|Dutchman's breeches mingling with wild leeks.|
"Weeds are a name humans have given a plant they do not want," said Chris Fagen during the spring wildflower hike at Sleeping Giant State Park. Dandelions also fall into this category.
Fagen and Dick Majka, hike leaders from the Sleeping Giant Park Association, partnered up to lead a three hour tour through the trails of the park in search of wildflowers on Sunday.
Many wildflowers appear quickly in spring and disappear within a few weeks. Considered spring ephemerals, the entire life cycle of the plant occurs before the trees leaf out and block the sunlight from reaching the ground. The plants often go dormant during the summer. They are perennials and are an important food source to early emerging insects.
|Skunk cabbage surrounding a tree.|
Two species that were behind schedule included marsh marigold and false hellebore, which grow alongside skunk cabbage at the park.
Fagen recommended purchasing a guide that has the photos and description listed together, not in separate sections, to make identification easier. (New England Wildflowers: A Guide to Common Plants is designed this way.)
Besides looking up flower color, Majka recommended to "look at the habitat to help you identify it."
For example, if you find bluets in your lawn, this indicates the soil is a little more acidic. On the hike, bluets were found under the pine trees by the park's entrance. (Pine needles often increase the acidity of the soil.) Accompanying bluets were also pussytoes that were not yet blooming. They both share a fondness for drier soil.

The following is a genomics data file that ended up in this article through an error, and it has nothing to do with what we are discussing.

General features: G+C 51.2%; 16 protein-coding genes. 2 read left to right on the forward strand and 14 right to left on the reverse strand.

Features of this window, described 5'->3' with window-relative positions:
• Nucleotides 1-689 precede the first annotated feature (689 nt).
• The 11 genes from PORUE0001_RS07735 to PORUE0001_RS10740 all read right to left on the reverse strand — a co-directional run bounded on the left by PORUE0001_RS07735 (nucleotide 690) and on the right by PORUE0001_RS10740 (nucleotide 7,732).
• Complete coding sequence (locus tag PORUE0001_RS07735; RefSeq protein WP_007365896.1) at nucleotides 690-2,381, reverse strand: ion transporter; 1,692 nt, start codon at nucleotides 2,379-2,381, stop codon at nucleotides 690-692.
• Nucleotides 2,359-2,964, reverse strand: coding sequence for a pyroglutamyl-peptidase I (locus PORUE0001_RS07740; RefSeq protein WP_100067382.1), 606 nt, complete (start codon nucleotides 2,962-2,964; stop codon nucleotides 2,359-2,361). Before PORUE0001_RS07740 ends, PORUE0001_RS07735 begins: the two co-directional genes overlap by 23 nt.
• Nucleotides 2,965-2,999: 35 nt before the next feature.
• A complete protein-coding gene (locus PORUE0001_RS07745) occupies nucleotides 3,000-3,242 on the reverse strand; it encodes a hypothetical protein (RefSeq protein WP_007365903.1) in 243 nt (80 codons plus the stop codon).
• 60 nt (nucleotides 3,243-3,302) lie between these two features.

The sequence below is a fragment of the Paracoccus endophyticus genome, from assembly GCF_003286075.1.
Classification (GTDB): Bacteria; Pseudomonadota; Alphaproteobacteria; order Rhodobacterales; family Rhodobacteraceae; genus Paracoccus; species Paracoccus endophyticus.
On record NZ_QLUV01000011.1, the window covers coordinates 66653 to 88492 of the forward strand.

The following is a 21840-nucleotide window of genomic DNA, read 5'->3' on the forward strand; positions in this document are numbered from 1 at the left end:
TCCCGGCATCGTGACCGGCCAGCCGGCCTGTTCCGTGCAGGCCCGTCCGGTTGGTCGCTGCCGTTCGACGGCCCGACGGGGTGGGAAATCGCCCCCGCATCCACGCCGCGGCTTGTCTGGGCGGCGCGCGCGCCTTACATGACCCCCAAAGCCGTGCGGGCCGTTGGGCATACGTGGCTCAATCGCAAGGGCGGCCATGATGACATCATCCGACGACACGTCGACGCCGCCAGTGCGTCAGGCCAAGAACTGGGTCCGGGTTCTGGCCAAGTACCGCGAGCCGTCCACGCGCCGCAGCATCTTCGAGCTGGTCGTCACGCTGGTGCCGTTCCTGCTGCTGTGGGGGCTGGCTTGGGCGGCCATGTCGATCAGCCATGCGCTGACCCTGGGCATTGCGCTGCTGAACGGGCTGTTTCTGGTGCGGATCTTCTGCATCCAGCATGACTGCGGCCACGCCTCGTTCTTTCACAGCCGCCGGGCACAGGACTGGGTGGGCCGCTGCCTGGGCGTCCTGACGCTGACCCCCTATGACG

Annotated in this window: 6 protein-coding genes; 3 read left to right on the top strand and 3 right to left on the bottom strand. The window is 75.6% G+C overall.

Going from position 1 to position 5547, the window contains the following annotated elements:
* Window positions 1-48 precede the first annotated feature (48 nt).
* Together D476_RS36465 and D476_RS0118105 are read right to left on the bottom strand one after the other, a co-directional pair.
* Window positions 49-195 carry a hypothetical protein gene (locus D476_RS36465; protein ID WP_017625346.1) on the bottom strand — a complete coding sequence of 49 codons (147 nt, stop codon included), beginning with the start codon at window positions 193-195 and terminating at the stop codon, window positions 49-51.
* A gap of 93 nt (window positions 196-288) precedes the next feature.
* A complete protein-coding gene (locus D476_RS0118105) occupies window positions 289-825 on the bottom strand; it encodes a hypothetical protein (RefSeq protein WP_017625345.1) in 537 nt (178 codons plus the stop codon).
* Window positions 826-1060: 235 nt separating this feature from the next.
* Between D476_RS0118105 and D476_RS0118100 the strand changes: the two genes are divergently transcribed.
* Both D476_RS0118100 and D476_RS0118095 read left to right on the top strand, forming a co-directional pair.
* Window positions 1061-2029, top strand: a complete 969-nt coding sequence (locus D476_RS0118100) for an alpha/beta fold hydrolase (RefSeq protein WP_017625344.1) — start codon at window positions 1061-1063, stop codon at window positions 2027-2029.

Dutchman's breeches have little white flowers that resemble pants on a clothing line. They bloom April through May and like moist, rich soil. They were found nearby intermingling with bloodroot (which blooms from March through May) which has small white flowers that don't last long. "They do their thing and then they are gone," said Fagen.
The moist soil was also home to wild leeks, or ramps (which bloom June through July). "The flower spike will come up and the leaves will disappear," said Fagen. The leaves are popular in southern cuisine.
The yellow flower of the trout lily stood out in the sea of white flowers and fallen leaves. "Trout Lily is one of the most beautiful flowers you can see," said Fagen. The speckled leaves are similar to the speckled skin of trout, which is how it got its name (it also is referred to as Dogtooth Violet).
Blue cohosh gets its name not by the flower (which is yellow) but by the blue berries it produces. "It has a weird little flower," said Fagen. "Ten years ago it wasn't here." Now the park has a sizable portion, perhaps due to fallen trees that have allowed more light to reach the ground.
Red trillium was the star of the hike, due to its almost maroon flowers. Did you know that trilliums are one of the most stolen plants from the woods? Only purchase from a reputable source. Fagen recommended purchasing wildflowers through White Flower Farm or Natureworks.
Wildflowers make great additions to the garden because they are native plants. Majka recommended minimizing the use of "alien" plants, such as yellow iris which originates from Europe, western Asia and northwest Africa but can be invasive in aquatic settings. "You have to be careful when you choose plants," said Fagen.
The Connecticut Botanical Society has a helpful chart to help in identifying wildflowers here.
Carole Seville Brown also spoke about the importance of native plants during her lecture at the CMGA Symposium in March.